What is a tech stack or platform?

No single software tool can accomplish everything a business needs. Successful companies leverage numerous apps and build a technology stack ("tech stack") or platform to achieve their business goals. According to HubSpot Partner Denamico, a tech stack or platform is defined as “a group of technology-based tools that help businesses to operate effectively, market efficiently, and enable sales and service teams to provide an optimal customer experience.”

It should be noted that “tech stack” has been used, traditionally, to refer to a “set of technologies an organization uses to build a web or mobile application,” including “programming languages, frameworks, libraries, patterns, servers, UI/UX solutions, software, and tools used by its developers,” according to Stackshare. While this definition is valid, this article is much more focused on the SaaS apps (such as HubSpot, Vidyard, Zoom, etc.) that businesses use to operate, rather than developer tools alone.

As your business adapts and grows, your tech stack will change as you seek to maximize efficiency and lower costs. Blissfully reports that an individual employee used an average of eight apps in 2019, and companies with 200-501 employees used approximately 123 apps.

With so many choices, how do you decide which apps are most fundamental to your business growth? In this blog post, we’ll review the importance of auditing your tech stack or platform and the steps you can take to complete an audit today.


Why is it important to audit your tech stack or platform?

When it comes to your company’s platform needs, there isn’t a one-size-fits-all solution. Each company has unique goals, offerings, and challenges. On the flip side, there are new apps and updates being launched every day, which is why we recommend auditing your tech stack on a regular cadence. By reviewing the apps your business uses, you may discover ways to:

  • Save employees time

  • Save money on apps

  • Consolidate apps

  • Maintain a single source-of-truth for data


Consider all the tools your business needs to run effectively. This includes everything from the content management system that your website is built on to the social media accounts you use to build your brand’s presence. Every app your employees use should be tied back to your business strategy. As your business grows, its needs will change and expand. You might not need certain apps you used in the past, or it might be time to invest in a new tool.

But as your list of apps gets longer, the law of diminishing returns comes into play, and it becomes more difficult to maintain peak efficiency. This is where an audit can help you revitalize your toolkit.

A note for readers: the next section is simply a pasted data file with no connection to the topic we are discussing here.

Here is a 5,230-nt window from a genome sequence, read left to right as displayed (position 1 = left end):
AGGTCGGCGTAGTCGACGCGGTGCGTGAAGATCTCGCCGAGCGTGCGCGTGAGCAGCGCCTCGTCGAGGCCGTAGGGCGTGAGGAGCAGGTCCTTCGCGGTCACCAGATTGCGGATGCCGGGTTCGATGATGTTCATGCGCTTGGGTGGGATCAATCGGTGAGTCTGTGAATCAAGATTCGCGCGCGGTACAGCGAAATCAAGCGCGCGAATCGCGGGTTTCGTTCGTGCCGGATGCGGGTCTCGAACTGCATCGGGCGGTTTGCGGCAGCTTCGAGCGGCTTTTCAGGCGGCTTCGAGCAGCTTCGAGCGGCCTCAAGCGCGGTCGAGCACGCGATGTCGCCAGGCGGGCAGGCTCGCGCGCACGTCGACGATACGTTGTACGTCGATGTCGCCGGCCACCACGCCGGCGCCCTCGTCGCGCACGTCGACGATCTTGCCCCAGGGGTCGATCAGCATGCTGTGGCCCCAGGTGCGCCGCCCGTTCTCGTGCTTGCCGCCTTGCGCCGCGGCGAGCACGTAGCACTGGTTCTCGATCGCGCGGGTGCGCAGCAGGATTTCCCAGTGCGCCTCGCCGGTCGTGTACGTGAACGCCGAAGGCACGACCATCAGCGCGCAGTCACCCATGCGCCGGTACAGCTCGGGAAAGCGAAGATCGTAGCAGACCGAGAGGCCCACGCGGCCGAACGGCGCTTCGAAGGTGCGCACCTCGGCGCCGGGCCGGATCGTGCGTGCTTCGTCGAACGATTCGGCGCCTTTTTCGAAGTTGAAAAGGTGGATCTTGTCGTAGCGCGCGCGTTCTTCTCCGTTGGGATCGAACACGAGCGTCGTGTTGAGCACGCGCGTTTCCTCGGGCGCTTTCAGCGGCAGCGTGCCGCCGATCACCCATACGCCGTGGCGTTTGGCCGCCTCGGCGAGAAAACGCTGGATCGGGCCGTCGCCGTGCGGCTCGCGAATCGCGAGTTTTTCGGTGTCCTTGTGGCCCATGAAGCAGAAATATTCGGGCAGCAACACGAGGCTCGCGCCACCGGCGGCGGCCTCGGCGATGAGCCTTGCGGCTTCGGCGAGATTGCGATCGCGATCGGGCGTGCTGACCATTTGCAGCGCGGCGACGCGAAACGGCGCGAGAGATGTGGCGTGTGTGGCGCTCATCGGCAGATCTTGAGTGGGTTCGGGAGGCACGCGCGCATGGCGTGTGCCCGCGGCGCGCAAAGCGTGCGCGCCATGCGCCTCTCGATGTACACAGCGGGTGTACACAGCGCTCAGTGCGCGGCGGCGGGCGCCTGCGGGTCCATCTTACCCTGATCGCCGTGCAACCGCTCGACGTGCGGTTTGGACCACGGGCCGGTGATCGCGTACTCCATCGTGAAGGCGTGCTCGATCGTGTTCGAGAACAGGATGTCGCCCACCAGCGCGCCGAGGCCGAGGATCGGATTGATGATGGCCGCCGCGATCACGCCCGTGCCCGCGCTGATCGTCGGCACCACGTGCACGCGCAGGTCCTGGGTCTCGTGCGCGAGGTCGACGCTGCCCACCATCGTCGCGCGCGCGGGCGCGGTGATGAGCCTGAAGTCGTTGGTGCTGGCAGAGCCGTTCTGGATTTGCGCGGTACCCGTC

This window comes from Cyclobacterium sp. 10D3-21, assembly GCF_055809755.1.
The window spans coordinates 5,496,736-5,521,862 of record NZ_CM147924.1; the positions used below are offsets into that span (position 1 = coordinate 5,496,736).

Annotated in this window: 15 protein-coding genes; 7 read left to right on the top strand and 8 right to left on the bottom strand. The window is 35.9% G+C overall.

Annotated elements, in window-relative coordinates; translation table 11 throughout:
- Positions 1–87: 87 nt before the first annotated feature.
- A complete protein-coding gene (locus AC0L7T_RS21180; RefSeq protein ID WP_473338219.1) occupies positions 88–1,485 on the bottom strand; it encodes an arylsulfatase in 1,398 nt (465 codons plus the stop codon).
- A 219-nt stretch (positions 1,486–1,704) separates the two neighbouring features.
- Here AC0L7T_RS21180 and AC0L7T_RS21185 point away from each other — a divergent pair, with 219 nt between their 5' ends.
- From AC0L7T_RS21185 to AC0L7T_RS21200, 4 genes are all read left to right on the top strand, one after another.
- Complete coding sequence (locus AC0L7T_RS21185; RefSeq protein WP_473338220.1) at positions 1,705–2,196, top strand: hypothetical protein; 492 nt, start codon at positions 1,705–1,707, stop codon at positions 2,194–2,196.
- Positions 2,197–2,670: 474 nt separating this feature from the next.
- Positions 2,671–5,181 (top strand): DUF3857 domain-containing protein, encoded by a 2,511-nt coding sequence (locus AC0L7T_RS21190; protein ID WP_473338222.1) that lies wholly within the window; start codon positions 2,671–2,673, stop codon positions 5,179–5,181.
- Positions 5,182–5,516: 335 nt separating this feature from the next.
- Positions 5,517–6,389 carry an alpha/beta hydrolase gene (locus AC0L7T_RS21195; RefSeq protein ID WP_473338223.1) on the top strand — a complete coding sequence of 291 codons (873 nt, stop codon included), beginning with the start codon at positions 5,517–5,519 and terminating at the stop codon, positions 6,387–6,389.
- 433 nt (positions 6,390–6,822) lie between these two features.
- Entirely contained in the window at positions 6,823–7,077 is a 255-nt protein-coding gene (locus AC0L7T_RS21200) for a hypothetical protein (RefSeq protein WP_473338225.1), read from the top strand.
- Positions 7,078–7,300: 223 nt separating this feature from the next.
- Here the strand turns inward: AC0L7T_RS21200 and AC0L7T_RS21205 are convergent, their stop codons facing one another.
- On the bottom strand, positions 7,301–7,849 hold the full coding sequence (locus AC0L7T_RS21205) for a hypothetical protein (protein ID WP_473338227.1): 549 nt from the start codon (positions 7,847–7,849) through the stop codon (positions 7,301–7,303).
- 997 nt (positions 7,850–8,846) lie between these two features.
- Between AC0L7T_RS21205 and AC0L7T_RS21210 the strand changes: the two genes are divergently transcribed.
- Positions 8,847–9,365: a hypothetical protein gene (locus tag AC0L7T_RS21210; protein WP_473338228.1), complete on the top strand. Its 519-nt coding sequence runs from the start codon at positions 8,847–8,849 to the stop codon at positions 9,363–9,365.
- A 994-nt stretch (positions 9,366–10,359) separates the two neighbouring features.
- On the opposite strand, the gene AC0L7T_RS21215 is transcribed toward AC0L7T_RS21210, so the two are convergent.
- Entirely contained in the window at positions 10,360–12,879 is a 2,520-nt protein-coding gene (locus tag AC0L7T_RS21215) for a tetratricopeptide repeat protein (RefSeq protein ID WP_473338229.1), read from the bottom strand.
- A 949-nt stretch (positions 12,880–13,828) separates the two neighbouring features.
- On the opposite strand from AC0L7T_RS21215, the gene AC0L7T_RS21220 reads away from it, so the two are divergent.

What tools are part of a tech stack or platform?


Consider all the tools you use across your business. To help you get started, here are some of the different types of tools you might need for your marketing, sales, and service functions:



  • Ad management tools

  • Chatbot automation

  • Data analytics

  • CMS (content management system)

  • SEO

  • Email automation

  • Lead generation

    • Example: A firm might use HubSpot for Ad management, chatbots, and SEO, while building their website on Wordpress CMS. 


  • CRM (customer relationship management)

  • VoIP/call tracking

  • Data management

  • Sales enablement

  • Meeting scheduling,

  • Video recording/sharing

Example: A sales team might use HubSpot for CRM and meeting scheduling, while using Vidyard for sharing videos with prospects and AirCall for outbound and inbound calling. 


  • Ticket management

  • Help desk automation

  • Knowledge base

  • Live chat

  • NPS survey automation

Example: A firm's customer service team may integrate with SurveyMonkey to send NPS surveys to their customers, while using HubSpot's ticket automation to manage incoming customer queries. 


How should companies audit their tech stack or platform?

An effective approach to auditing tech stacks or platforms focuses on the business processes connected to each app, rather than the app itself:

  • How, where, and when a given app is used in a business process, rather than the raw number of apps

  • How ingrained a given app is in a given business operation, and how much it would cost to move to a different system or remove it from said process

  • How a given app has the potential to meet more than one need for a company


Start by getting input from all the stakeholders and app users from your business. This might include directors, team leads, IT leadership, and individual power users (individual contributors who use the apps daily), along with other people who have a voice in the technology decision making process. Focus on gathering the facts about each app and the underlying business process, while noting down users’ views on the effectiveness of each app for analysis later. Discuss topics like:

  • What are your business processes?

  • What are all the apps each team uses to complete daily tasks?

  • What is the business impact of each app? How does each app impact employee efficiency and the customer experience?


Platform Audit Worksheet:

As you are asking these questions, be sure to record your data in an audit spreadsheet, such as this one: “Platform Audit” worksheet. Since this is a read-only Google Sheet, you’ll have to click on “File” > “Make a copy” to edit it.